Keeping Up with the Joneses: The End of Police-Centric Justifications for the Third-Party Doctrine

3 Pages Posted: 4 Jun 2012 Last revised: 24 Aug 2012

See all articles by Blake E. Reid

Blake E. Reid

University of Colorado Law School; University of Colorado at Boulder - Silicon Flatirons Center for Law, Technology, and Entrepreneurship

Date Written: June 3, 2012

Abstract

I write this essay to make a very narrow point: Justice Sotomayor’s and Justice Alito’s concurring opinions in the Supreme Court’s recent decision in United States v. Jones seem to suggest that there are at least five votes on the Court for the proposition that the third-party doctrine of the Fourth Amendment cannot be justified by initial or primary reference to the needs of the police. The concurring opinions in Jones suggest that the initial inquiry in any Fourth Amendment search case, particularly those involving a third party, must instead address the objective privacy interests of society’s innocent citizens.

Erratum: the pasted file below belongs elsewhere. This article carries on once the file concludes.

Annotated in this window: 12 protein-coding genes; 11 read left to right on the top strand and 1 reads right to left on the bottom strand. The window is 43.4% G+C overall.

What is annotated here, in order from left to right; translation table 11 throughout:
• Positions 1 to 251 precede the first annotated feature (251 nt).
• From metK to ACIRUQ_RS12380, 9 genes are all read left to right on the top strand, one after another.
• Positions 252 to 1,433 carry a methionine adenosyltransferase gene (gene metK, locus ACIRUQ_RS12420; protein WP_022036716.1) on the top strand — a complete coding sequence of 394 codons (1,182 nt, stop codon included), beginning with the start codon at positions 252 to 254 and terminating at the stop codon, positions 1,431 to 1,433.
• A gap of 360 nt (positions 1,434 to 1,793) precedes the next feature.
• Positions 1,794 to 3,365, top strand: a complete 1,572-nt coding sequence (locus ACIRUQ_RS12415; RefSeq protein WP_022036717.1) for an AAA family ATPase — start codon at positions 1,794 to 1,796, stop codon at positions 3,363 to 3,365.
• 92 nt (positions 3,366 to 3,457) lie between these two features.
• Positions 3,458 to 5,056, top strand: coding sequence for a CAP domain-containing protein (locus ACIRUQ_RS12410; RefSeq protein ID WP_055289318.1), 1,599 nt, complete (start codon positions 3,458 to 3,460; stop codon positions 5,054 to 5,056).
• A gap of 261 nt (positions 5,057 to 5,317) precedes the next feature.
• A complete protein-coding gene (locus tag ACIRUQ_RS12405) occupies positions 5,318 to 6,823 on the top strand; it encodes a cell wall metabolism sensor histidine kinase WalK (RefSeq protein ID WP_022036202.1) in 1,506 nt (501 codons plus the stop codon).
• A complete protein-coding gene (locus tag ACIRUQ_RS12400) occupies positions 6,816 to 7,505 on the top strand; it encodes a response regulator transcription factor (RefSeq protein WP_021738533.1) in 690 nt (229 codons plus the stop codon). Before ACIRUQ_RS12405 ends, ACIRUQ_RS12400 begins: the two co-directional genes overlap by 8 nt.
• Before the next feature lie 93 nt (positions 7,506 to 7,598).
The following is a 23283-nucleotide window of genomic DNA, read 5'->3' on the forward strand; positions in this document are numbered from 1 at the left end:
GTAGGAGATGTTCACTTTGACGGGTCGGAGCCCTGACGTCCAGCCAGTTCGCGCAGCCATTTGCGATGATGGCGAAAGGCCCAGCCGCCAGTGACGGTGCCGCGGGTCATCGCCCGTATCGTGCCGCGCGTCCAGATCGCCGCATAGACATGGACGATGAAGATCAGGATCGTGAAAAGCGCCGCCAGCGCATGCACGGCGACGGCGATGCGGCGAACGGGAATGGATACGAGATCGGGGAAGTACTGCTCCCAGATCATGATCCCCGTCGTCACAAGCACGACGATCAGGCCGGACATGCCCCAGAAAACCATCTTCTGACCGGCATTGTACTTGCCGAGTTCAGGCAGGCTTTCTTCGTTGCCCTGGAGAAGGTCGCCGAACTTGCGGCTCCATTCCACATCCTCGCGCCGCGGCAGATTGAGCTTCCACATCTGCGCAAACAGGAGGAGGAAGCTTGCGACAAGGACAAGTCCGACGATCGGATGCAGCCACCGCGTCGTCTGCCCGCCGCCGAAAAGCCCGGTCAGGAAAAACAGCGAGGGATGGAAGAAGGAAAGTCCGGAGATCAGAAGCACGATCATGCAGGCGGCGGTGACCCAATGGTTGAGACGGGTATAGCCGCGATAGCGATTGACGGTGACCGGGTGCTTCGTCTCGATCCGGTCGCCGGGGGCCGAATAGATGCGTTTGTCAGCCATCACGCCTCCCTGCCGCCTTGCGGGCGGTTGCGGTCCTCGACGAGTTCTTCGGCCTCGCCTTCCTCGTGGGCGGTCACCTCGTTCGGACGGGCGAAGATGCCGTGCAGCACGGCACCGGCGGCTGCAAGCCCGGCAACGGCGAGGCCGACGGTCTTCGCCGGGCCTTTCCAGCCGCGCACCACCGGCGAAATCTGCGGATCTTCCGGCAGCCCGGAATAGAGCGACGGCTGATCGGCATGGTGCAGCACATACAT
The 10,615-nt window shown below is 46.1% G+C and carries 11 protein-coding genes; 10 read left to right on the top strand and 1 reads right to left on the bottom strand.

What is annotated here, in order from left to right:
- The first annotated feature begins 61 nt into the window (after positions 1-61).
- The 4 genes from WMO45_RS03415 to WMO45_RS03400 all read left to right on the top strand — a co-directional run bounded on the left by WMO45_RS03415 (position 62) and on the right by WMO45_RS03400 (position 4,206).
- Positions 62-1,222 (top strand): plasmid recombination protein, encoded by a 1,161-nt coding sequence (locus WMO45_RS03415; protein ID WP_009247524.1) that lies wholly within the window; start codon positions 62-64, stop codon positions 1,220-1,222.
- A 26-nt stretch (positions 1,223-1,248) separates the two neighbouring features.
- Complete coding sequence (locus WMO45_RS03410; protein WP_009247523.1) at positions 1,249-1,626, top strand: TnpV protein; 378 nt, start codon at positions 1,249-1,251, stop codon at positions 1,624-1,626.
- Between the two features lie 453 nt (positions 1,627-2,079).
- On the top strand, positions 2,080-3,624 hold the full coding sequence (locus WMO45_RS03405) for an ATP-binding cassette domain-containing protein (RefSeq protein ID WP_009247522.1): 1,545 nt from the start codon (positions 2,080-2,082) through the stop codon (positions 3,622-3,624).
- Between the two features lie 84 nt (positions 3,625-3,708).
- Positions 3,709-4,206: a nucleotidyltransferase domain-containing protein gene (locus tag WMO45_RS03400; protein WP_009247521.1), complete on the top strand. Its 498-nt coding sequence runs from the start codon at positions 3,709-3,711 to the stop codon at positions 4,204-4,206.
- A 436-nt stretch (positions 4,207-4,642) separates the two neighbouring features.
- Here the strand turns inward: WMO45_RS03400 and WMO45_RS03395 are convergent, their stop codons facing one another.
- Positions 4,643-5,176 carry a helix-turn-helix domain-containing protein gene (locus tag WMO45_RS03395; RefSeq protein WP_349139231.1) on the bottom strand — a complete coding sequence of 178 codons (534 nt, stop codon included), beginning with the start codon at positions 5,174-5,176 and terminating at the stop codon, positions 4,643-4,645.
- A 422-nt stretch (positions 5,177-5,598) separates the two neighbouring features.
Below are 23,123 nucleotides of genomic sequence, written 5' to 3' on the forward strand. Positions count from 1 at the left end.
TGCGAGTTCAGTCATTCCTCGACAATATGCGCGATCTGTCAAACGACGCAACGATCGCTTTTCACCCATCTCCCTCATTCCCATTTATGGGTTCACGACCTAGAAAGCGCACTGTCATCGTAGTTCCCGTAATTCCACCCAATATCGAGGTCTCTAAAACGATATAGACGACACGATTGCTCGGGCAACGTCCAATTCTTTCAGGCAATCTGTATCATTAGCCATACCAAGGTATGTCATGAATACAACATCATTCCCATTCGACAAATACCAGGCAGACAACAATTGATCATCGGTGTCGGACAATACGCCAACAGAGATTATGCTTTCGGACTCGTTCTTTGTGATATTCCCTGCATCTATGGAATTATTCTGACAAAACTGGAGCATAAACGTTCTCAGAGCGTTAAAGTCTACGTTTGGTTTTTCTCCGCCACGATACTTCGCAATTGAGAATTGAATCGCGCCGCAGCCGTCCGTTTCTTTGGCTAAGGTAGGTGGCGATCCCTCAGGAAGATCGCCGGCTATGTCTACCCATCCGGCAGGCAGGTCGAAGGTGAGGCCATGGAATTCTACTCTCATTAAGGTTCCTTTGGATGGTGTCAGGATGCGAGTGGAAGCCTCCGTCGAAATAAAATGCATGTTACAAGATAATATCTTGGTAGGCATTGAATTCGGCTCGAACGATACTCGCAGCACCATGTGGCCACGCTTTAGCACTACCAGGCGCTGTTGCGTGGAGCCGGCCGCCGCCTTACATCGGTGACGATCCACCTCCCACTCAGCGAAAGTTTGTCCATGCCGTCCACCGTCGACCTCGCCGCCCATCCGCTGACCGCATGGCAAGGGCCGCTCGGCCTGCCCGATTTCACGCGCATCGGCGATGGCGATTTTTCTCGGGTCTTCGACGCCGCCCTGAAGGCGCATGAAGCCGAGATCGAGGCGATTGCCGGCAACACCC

Keywords: Fourth Amendment, privacy

Suggested Citation

Reid, Blake Ellis, Keeping Up with the Joneses: The End of Police-Centric Justifications for the Third-Party Doctrine (June 3, 2012). Available at SSRN: https://ssrn.com/abstract=2074734 or http://dx.doi.org/10.2139/ssrn.2074734

Blake Ellis Reid (Contact Author)

University of Colorado Law School ( email )

Boulder, CO
United States

University of Colorado at Boulder - Silicon Flatirons Center for Law, Technology, and Entrepreneurship ( email )

Wolf Law Building
2450 Kittredge Loop Road
Boulder, CO
United States

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